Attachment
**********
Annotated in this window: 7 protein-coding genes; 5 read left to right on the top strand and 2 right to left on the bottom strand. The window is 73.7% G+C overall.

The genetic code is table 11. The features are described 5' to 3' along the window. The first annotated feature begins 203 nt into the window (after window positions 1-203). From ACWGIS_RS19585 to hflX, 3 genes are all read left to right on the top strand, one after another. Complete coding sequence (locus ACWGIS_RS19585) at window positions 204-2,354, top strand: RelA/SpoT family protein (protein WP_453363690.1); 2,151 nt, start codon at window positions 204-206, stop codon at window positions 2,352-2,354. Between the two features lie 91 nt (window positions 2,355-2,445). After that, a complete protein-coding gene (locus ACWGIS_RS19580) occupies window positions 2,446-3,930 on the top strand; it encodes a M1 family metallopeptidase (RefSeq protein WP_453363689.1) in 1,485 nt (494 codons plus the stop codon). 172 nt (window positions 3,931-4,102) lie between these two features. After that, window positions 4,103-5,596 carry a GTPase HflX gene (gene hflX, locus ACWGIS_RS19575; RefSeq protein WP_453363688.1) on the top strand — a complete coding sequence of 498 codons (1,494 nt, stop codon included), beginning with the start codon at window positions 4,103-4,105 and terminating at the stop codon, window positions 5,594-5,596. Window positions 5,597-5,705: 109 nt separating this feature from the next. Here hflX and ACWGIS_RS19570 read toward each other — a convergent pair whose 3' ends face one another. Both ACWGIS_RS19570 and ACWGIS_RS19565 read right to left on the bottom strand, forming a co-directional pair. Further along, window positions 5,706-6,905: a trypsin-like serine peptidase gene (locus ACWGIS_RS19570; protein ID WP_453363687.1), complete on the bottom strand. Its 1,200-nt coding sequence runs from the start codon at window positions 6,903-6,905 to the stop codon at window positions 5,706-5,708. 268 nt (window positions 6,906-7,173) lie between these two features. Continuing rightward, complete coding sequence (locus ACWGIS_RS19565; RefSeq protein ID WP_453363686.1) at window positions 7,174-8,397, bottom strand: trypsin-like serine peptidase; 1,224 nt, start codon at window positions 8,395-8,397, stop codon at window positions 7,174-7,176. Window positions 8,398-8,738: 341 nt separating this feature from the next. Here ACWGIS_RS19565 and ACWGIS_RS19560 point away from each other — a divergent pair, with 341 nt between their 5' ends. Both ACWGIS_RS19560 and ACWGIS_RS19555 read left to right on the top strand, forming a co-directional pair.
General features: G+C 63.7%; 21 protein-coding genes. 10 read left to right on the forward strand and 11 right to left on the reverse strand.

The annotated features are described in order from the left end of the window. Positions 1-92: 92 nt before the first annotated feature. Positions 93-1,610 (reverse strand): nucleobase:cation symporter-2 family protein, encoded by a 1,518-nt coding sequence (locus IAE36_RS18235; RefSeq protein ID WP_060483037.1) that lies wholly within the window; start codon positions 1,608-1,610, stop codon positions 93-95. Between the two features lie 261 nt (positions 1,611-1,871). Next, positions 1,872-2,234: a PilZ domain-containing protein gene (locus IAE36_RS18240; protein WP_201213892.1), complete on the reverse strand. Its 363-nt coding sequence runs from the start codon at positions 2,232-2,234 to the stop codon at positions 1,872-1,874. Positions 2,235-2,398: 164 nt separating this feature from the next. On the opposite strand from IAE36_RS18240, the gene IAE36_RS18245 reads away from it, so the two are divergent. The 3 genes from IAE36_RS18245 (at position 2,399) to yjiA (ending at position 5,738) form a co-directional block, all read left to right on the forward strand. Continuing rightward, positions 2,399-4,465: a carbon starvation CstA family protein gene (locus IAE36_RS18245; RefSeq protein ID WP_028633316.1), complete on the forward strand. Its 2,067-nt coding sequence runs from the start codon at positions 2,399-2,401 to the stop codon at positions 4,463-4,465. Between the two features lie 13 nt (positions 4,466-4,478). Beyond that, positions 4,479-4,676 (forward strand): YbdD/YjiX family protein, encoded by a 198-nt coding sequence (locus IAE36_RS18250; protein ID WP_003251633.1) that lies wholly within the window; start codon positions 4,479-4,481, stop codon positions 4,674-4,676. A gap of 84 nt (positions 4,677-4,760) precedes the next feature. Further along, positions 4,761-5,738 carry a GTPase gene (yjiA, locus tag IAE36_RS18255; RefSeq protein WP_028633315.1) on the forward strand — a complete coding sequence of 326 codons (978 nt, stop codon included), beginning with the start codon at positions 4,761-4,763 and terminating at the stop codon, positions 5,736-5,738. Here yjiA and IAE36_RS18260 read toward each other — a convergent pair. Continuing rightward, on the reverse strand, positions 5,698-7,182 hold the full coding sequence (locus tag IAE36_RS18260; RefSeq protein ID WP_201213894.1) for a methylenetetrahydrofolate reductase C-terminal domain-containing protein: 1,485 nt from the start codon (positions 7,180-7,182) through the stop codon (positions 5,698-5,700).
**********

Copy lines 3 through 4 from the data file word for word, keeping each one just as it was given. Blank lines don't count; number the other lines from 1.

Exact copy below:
General features: G+C 63.7%; 21 protein-coding genes. 10 read left to right on the forward strand and 11 right to left on the reverse strand.

The annotated features are described in order from the left end of the window. Positions 1-92: 92 nt before the first annotated feature. Positions 93-1,610 (reverse strand): nucleobase:cation symporter-2 family protein, encoded by a 1,518-nt coding sequence (locus IAE36_RS18235; RefSeq protein ID WP_060483037.1) that lies wholly within the window; start codon positions 1,608-1,610, stop codon positions 93-95. Between the two features lie 261 nt (positions 1,611-1,871). Next, positions 1,872-2,234: a PilZ domain-containing protein gene (locus IAE36_RS18240; protein WP_201213892.1), complete on the reverse strand. Its 363-nt coding sequence runs from the start codon at positions 2,232-2,234 to the stop codon at positions 1,872-1,874. Positions 2,235-2,398: 164 nt separating this feature from the next. On the opposite strand from IAE36_RS18240, the gene IAE36_RS18245 reads away from it, so the two are divergent. The 3 genes from IAE36_RS18245 (at position 2,399) to yjiA (ending at position 5,738) form a co-directional block, all read left to right on the forward strand. Continuing rightward, positions 2,399-4,465: a carbon starvation CstA family protein gene (locus IAE36_RS18245; RefSeq protein ID WP_028633316.1), complete on the forward strand. Its 2,067-nt coding sequence runs from the start codon at positions 2,399-2,401 to the stop codon at positions 4,463-4,465. Between the two features lie 13 nt (positions 4,466-4,478). Beyond that, positions 4,479-4,676 (forward strand): YbdD/YjiX family protein, encoded by a 198-nt coding sequence (locus IAE36_RS18250; protein ID WP_003251633.1) that lies wholly within the window; start codon positions 4,479-4,481, stop codon positions 4,674-4,676. A gap of 84 nt (positions 4,677-4,760) precedes the next feature. Further along, positions 4,761-5,738 carry a GTPase gene (yjiA, locus tag IAE36_RS18255; RefSeq protein WP_028633315.1) on the forward strand — a complete coding sequence of 326 codons (978 nt, stop codon included), beginning with the start codon at positions 4,761-4,763 and terminating at the stop codon, positions 5,736-5,738. Here yjiA and IAE36_RS18260 read toward each other — a convergent pair. Continuing rightward, on the reverse strand, positions 5,698-7,182 hold the full coding sequence (locus tag IAE36_RS18260; RefSeq protein ID WP_201213894.1) for a methylenetetrahydrofolate reductase C-terminal domain-containing protein: 1,485 nt from the start codon (positions 7,180-7,182) through the stop codon (positions 5,698-5,700).